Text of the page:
Around three and half years ago, we excavated our hillside – shaping the very steep slope into a series of terraces. We knew we couldn’t afford to build retaining walls to stabilise each terrace, so our solution was one that many people have used before us – use plants to stabilise the earth berms. The berms are angled at around 45 degrees (the legal steepness is 60 degrees where we live), are a hell-of-a-lot cheaper and turns out more productive and beautiful than retaining walls.
The earth berm below (circled in yellow) was our largest, most problematic slope to stabilise – our solution? Plant it out as a small edible forest garden (EFG). You can see the full process we went through to establish this patch here.
Directly after the earth works, we quickly covered the steep earth berms with jute mesh to help stablise the soil and hold the clover seeds we broadcast (in hindsight, jute mat would have been better). We then put in some basic timber shelves, back filled them with good soil and planted them out densely.
While we still think of this little patch as our young EFG – it’s starting to produce food, provide habitat and food to small insects and critters, plus it’s beautiful. We now sit in our seat (below), have a beer or a cuppa while fresh mint and nasturtiums drape over our shoulders. It’s transformed and we love it.
Contrary to most design approaches for EFGs, we’ve arranged our key plants in rows in order to help stabilise the steep bank and to create easier access in a relatively small space. Below you can see these lines reasonably well with currants at the bottom left, feijoa trees in the middle, a strip of comfrey and then myrtus ugni berries at the very top. There’s also rambling clover, mint, nasturtiums and many herbs in between all this as well.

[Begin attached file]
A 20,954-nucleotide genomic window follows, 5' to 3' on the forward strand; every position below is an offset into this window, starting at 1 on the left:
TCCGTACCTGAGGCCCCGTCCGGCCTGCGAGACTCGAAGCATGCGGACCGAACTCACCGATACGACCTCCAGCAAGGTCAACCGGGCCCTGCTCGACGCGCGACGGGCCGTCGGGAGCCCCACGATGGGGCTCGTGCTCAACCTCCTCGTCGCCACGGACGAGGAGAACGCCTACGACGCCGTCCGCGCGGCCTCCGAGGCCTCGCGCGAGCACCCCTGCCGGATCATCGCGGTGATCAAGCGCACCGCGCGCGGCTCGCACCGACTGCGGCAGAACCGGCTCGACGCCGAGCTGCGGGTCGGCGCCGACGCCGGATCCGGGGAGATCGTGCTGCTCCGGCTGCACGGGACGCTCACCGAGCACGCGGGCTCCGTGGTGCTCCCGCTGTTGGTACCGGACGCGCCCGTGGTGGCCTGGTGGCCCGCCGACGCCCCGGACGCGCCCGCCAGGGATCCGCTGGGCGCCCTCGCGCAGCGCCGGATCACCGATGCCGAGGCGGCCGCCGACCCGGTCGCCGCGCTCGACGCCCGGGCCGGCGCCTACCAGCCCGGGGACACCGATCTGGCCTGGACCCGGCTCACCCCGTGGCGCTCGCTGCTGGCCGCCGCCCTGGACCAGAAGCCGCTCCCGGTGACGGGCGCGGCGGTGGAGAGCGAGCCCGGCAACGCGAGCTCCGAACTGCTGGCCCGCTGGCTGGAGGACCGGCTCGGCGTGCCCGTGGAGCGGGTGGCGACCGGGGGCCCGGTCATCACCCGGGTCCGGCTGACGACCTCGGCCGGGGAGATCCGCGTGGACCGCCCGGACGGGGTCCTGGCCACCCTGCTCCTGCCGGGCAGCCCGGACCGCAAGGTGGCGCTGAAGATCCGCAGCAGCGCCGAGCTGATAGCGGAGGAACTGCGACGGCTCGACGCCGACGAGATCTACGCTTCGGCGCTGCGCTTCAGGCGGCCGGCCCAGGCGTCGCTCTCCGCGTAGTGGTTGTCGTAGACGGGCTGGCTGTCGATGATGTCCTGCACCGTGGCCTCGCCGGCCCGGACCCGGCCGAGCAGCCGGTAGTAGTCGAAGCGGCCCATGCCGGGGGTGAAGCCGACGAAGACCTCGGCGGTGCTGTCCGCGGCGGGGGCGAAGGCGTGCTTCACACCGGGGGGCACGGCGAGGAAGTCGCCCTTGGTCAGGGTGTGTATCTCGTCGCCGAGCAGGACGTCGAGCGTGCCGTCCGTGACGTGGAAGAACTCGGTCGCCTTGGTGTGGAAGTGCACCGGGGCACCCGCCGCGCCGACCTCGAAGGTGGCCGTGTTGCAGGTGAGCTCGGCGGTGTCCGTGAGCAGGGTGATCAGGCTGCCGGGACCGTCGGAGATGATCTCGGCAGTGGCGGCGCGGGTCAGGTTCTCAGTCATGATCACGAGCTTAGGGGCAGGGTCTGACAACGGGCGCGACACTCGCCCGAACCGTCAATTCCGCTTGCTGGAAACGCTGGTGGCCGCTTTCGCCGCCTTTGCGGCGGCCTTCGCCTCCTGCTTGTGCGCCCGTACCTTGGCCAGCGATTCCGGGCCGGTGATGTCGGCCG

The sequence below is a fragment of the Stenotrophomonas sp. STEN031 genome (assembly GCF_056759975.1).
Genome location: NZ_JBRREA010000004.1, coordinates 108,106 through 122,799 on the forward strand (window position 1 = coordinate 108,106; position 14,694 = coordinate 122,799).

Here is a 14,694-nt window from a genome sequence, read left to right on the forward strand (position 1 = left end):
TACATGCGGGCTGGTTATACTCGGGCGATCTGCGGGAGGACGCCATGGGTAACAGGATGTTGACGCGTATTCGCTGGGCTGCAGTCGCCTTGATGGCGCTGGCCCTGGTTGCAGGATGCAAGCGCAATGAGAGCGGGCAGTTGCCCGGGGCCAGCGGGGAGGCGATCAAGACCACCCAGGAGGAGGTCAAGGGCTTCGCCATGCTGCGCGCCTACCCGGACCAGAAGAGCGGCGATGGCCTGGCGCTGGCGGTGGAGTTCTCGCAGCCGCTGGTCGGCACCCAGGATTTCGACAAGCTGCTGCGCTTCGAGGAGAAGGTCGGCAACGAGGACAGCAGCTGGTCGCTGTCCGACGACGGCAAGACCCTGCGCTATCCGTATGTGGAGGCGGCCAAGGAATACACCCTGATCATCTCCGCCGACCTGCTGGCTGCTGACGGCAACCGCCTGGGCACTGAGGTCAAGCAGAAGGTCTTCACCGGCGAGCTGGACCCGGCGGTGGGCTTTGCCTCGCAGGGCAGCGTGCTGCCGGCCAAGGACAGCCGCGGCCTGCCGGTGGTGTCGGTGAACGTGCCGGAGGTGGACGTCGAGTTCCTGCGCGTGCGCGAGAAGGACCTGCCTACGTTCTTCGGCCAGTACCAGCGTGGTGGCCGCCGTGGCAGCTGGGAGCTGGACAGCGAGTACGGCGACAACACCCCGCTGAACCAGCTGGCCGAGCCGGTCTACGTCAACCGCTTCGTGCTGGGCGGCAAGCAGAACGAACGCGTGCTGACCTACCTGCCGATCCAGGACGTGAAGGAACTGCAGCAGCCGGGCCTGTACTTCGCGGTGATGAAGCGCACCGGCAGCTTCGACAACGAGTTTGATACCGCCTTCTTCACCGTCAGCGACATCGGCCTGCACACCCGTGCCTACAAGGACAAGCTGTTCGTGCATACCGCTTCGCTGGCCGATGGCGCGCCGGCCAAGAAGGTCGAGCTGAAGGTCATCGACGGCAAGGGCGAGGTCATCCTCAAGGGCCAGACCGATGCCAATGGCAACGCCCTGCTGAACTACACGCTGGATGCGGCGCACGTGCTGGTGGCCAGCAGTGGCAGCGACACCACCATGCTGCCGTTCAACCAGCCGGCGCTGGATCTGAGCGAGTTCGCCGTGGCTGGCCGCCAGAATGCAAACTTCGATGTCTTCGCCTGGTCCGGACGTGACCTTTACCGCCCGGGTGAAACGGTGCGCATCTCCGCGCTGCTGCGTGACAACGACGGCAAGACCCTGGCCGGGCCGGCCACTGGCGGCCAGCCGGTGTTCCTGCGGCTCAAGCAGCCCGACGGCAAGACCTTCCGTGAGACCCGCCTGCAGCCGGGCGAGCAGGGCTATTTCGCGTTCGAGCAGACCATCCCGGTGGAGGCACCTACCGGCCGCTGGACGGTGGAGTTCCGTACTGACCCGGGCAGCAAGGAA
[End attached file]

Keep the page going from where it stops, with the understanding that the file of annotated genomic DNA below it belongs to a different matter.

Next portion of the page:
As an ever-evolving space it’s always changing from season to season. We’ve made some changes here and there, like replacing the tamarillo tree with a fig, but only because we like figs more and due to limited space had to make a choice.
While I was out there this morning cutting and slashing the comfrey, using it as mulch around the fig and feijoa trees, I had a happy moment – realising that we never have to bring in mulch for this patch any more. It produces *so much* bio mass, plenty to cycle back into its own system, plus feed the chooks.
The baby fig tree *flanked* by a serious wall of flowering comfrey and a cape gooseberry.
Being a perennial system, the maintenance is *significantly* lower than our annual garden beds. While we’re currently busy weeding our spring veggie beds and keeping them under control – our EFG only needs only occasional attention. Our main jobs are pruning and harvesting to keep this tight space productive. For example, two or three times a year I’ll go through and “clear-fell” patches mint to dry for tea, plus give the neighbouring plants a break from being swamped by it. Below you can see a freshly harvest patch which will bounce back with fresh mint in no time.
A clear patch where the mint has just been harvested for tea. Image form October 2016
We’re approaching a very big summer/autumn of change for our property – expanding our gardens into the neighbouring block we’ve just purchased (with the bank). While there’s still a whole stack of details to finalise, we’re 100% clear on one thing – and that’s having more perennial, instead of annual gardens. The high productivity, improved soil health and lower inputs required make it a no-brainer!